Look around the pop-culture landscape and you’ll realize that Disney, strategically, has snapped up the rights to several key properties. Marvel? Disney owns them. Pixar? They’ve been in business for years. Star Wars? The Force is strong with Disney. But we finally figured out one thing Disney can’t copyright, and that’s a Latino holiday meant to honor the deceased.

The AZ Central reports that attempts by Disney to copyright the phrase “Dia de los Muertos” in preparation for a new Pixar movie were met with such hostility from the Latino community that the studio was withdrawing its legal paperwork … essentially taking their ball and going home. The studio did say that its reasoning behind the backtrack was because the name of the planned Pixar movie was going to change, but backlash from the community likely helped Disney’s executives make the decision.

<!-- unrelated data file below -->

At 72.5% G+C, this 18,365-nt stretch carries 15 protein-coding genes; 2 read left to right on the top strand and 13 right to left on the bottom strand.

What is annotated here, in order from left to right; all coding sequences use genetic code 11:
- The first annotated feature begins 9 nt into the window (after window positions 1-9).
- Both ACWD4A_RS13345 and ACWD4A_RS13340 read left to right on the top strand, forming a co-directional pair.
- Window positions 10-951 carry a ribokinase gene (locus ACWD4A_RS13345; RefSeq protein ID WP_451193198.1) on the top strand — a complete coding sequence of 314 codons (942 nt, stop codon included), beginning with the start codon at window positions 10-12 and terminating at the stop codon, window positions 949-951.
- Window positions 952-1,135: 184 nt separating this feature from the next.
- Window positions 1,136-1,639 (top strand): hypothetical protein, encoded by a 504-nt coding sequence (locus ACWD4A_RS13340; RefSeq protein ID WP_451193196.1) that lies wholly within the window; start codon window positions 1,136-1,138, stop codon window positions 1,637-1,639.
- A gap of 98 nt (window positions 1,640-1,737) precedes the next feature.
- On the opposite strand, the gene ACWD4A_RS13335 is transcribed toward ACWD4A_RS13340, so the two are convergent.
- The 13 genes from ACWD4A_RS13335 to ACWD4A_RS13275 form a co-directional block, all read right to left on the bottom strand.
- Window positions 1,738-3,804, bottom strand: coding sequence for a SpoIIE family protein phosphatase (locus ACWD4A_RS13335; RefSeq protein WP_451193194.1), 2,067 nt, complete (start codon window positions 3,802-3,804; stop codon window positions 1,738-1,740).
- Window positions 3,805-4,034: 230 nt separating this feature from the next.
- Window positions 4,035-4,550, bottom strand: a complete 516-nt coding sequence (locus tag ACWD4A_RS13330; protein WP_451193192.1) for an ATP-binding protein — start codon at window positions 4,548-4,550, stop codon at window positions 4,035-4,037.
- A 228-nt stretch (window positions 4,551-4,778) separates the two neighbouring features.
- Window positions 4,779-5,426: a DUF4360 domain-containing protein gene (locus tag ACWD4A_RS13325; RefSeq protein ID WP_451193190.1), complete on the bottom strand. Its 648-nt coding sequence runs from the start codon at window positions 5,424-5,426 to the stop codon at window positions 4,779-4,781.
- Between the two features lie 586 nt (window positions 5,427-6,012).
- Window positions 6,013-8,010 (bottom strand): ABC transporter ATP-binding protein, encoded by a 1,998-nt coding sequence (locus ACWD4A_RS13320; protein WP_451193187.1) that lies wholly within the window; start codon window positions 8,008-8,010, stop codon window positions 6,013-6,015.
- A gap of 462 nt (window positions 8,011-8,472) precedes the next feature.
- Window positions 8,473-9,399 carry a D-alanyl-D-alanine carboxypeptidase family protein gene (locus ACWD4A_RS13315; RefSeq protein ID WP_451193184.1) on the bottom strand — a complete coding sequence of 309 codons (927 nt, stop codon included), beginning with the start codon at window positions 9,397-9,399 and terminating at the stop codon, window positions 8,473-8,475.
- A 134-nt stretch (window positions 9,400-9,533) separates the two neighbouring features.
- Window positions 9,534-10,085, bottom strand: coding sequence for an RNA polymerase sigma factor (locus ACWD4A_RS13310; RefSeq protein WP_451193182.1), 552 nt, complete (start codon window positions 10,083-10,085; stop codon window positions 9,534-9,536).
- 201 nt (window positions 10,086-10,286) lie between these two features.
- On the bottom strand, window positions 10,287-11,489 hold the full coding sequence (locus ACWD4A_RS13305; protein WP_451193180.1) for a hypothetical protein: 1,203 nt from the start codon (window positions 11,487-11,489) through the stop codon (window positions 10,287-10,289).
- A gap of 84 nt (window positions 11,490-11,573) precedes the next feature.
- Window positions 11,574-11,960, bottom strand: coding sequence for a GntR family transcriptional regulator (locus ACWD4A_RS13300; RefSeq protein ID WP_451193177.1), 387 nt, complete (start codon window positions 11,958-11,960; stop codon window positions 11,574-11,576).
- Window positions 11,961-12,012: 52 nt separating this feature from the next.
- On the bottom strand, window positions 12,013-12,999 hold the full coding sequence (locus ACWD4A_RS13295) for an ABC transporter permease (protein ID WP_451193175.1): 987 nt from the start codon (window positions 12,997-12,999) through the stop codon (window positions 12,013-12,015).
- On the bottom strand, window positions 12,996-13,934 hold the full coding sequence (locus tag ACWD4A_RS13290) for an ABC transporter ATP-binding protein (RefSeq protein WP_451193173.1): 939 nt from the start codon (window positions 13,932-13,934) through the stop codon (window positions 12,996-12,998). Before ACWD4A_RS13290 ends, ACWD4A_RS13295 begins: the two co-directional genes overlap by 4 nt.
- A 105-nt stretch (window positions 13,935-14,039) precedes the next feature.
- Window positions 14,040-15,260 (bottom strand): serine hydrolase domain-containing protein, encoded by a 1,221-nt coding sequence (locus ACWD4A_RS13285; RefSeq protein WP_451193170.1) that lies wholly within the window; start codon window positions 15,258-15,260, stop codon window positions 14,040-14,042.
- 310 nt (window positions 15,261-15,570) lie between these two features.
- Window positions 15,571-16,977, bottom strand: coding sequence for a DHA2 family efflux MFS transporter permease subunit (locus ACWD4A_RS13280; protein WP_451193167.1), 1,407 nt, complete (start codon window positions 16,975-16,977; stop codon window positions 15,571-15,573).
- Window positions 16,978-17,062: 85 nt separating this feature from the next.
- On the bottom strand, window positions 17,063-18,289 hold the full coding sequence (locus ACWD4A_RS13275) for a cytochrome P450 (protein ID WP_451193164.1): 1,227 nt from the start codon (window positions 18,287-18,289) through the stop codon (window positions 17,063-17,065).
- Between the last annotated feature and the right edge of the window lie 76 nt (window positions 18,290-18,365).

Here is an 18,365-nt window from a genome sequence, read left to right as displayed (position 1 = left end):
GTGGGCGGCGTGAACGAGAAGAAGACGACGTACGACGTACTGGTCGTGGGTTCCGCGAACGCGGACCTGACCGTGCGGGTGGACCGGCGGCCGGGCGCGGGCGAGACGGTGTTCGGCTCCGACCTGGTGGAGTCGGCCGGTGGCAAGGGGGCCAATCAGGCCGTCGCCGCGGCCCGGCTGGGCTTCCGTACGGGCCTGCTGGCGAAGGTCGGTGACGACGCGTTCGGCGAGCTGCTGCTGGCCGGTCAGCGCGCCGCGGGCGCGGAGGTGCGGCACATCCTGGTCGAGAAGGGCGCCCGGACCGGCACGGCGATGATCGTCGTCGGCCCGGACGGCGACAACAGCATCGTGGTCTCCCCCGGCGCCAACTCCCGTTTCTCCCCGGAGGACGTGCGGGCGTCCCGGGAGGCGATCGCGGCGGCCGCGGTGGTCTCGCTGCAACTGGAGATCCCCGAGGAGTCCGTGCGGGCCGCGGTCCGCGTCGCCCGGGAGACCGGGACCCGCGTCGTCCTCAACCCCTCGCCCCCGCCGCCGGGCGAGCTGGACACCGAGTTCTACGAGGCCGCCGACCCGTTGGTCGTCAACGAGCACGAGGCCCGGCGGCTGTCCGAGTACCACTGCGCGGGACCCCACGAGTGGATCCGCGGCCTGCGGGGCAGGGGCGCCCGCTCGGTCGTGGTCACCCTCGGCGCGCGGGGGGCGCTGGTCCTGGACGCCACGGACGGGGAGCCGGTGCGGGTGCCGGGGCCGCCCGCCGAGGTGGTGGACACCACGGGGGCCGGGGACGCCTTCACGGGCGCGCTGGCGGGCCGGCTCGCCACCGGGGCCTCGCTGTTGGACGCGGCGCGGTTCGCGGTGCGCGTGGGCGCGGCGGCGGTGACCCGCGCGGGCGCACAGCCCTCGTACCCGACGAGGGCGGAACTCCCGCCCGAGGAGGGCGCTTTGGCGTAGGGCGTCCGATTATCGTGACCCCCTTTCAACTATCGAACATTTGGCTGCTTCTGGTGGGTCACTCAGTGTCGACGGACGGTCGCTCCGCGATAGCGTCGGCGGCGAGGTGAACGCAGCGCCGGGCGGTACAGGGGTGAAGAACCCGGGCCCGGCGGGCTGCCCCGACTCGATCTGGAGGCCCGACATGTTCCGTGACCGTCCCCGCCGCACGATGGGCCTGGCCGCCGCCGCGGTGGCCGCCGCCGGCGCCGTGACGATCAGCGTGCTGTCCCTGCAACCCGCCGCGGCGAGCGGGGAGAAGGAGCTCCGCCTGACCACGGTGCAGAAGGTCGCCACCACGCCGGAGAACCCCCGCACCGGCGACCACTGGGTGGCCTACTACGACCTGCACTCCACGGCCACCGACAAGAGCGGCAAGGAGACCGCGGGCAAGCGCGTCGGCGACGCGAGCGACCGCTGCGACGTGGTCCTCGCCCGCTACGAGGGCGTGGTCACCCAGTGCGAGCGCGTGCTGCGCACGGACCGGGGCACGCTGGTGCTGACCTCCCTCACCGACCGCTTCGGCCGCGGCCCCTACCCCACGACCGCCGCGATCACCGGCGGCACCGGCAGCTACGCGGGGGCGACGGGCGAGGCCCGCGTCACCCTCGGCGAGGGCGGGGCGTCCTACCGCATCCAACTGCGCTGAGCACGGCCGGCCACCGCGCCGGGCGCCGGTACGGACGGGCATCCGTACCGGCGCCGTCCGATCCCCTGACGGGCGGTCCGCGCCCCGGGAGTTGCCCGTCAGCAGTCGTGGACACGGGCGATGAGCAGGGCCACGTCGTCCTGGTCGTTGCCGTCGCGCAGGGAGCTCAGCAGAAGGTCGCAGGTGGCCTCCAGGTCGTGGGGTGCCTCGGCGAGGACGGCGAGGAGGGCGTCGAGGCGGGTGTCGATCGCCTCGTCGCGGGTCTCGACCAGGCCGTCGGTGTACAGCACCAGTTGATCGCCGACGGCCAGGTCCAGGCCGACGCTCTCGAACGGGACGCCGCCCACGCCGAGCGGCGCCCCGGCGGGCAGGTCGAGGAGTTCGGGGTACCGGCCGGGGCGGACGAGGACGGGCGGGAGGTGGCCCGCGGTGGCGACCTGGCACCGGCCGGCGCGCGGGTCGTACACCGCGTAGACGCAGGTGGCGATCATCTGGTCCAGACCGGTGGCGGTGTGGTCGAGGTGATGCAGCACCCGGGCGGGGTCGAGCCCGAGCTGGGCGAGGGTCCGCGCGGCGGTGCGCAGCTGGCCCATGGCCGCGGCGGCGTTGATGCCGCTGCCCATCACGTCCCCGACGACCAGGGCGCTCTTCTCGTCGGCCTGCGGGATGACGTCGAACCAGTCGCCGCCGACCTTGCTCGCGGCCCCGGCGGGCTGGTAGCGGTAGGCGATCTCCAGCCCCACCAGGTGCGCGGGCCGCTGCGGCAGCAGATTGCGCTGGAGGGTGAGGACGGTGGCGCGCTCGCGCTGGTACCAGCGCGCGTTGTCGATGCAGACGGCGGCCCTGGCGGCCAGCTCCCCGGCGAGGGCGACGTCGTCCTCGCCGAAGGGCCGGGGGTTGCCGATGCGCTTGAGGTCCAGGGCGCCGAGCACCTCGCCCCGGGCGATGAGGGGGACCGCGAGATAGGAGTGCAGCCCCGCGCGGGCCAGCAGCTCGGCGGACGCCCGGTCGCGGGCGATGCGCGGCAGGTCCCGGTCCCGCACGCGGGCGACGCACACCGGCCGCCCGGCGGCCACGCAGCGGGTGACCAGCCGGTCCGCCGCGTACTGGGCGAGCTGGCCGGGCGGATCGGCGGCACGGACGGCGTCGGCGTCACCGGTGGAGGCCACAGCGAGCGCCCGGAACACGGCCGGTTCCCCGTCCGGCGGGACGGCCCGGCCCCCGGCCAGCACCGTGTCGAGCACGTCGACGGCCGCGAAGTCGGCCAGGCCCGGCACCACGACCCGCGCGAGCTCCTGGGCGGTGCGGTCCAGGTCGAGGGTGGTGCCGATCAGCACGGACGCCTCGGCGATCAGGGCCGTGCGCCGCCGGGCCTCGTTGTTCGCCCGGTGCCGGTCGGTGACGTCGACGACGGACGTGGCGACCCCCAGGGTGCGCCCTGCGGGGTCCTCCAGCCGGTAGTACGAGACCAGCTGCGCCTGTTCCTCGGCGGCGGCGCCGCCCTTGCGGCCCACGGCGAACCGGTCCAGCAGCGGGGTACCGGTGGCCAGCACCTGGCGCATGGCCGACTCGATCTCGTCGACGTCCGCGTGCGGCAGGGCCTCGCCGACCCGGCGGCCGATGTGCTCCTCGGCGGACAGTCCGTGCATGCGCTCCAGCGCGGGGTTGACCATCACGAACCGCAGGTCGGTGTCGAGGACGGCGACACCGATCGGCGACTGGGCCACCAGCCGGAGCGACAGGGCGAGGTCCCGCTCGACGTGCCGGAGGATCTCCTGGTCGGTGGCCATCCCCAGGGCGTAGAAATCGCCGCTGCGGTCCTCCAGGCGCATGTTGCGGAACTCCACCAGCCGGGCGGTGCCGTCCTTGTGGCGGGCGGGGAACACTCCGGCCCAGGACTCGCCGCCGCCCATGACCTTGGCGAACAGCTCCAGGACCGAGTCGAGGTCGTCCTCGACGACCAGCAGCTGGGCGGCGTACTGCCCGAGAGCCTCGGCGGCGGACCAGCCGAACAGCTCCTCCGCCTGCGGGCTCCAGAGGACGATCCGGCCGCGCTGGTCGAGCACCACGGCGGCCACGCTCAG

“As we have previously announced, Disney-Pixar is developing an animated feature inspired by the Mexican holiday Dia de los Muertos. Disney’s trademark filing was intended to protect any potential title for our film and related activities,” the studio said in a prelease. “It has since been determined that the title of the film will change, and therefore we are withdrawing our trademark filing.”

Filing a trademark is a standard practice when a film is going through pre-production, and AZ Central goes on to note that Disney was attempting to land exclusive domain rights over “fruit-based snack foods … Christmas-tree ornaments and decorations … non-medicated toiletries [and] frozen meals consisting primarily of pasta and rice.” At the very least, the story gives us an interesting peek behind the curtain of a studio’s marketing efforts, helping explain why we now see Iron Man cereal and Monsters University products on the stores at nearby grocery stores.

As for the Pixar project, we know that it will be directed by Toy Story 3 helmer Lee Unkrich, and is targeting a 2016 release date.

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